If you’re a writer trying to break into the kidlit market, small publishers are a great place to start. I’m also currently writing my third set of work for hire picture books – another great starting place. Tune in to find out about my journey and how you can get started.
Not a writer, but curious how a book gets made? Or what it’s like being a writer? Come and find out!
There will be time for me to answer questions, so now’s the time to get your burning questions answered.
If you’re not familiar withKidlitNation, they’re a nonprofit that works to make the children’s book industry more accessible to people of color. Right now the focus is on education – free webinars and scholarships to professional conferences – but they have big plans for the future.
I’ve been working with them for over a year and they are dedicated, passionate, and all-around awesome. Consider donating a few bucks (any amount helps!) or volunteering a bit of your time.
I’m looking forward to being back in the classroom. Better yet, I get to talk about kidlit for nearly a whole week!
The only thing better than talking about kidlit, is sharing my books with real kids. I’m also working on scheduling author visits to parishes in Louisville, Kentucky, and Chicago, Illinois. Check back for details!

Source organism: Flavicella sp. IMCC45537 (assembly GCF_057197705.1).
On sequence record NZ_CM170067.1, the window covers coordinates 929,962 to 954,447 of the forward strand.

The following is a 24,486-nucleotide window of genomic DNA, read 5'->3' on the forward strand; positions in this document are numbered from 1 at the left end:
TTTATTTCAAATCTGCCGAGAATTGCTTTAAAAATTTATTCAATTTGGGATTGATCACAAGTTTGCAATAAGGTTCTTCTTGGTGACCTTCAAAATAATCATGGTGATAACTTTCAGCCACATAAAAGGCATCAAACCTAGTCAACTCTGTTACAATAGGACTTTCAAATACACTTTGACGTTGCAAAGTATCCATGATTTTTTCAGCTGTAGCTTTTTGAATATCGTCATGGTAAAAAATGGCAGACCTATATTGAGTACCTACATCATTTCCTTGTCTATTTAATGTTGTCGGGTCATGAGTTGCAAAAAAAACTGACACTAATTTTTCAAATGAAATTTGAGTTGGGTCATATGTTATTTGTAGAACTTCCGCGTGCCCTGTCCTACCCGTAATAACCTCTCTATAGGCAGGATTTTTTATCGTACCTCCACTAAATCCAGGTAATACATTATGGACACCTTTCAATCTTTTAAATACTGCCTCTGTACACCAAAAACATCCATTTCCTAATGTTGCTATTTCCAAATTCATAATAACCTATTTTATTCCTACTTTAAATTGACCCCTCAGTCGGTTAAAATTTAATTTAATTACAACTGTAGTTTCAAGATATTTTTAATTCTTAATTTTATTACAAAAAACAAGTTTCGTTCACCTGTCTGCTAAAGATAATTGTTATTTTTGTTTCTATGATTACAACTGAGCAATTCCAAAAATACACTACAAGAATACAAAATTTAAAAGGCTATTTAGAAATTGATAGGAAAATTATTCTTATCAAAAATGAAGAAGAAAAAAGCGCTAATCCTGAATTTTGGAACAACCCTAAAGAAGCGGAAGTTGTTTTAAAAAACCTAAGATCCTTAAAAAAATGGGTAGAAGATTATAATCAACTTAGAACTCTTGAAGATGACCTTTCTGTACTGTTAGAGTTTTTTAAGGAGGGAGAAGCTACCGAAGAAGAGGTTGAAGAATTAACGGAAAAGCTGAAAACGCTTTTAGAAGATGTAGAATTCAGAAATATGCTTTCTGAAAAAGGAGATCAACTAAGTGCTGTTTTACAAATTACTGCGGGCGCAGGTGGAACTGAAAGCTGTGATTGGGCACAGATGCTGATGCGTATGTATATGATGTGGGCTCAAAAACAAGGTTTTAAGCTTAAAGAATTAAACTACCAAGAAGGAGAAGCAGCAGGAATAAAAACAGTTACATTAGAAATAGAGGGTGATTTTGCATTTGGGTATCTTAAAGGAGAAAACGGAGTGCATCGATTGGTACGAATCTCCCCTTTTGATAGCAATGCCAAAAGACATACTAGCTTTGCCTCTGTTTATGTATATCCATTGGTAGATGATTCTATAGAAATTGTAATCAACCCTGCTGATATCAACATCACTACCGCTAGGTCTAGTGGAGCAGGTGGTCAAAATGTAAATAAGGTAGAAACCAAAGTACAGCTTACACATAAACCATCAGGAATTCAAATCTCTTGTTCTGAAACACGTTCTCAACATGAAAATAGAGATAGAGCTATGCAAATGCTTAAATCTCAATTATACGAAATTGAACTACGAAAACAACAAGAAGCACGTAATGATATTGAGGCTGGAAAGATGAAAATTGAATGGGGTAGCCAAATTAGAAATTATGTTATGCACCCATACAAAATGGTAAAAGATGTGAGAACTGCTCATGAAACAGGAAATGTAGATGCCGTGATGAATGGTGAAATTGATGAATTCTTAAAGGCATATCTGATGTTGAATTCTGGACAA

If you’re interested in having me visit your parish or class, contact me to find out details.
Big news! A couple of weeks ago my second book, I Pray Today, was published by Ancient Faith Press. And next week I’m celebrating with a blog tour. I’ll be visiting blogs of fellow Orthodox writers and bloggers and covering a wide variety of topics:
There aren’t really words to convey how I feel, so today’s post is brought to you by gifs.
This is how it feels to be an author on your book birthday:
Book birthdays are exciting.
Authors feel a bit too excited.
But you also know you wouldn’t have gotten here without help. A LOT of help. So you’re feeling a bit misty about all the supportive family members, critique partners, beta readers, editors, illustrators, art directors, and marketing people who made this happen.
So you spend the whole day just wanting to hug the universe and thank them that this amazing thing happened.
And at some point, someone will say something nice about your book. “Cute cover!” “Congrats!” “Can’t wait to read it!” Whatever it is, you feel overwhelmed that people care about a thing you made.
But if you write for kids, the best days are still to come. Every single time a parent tells you that their kid loves your book. Or shares a picture of a kid reading it. Or leaves a review on Amazon or Goodreads. Every. Single. Time, your heart will well up bigger than the Grinch.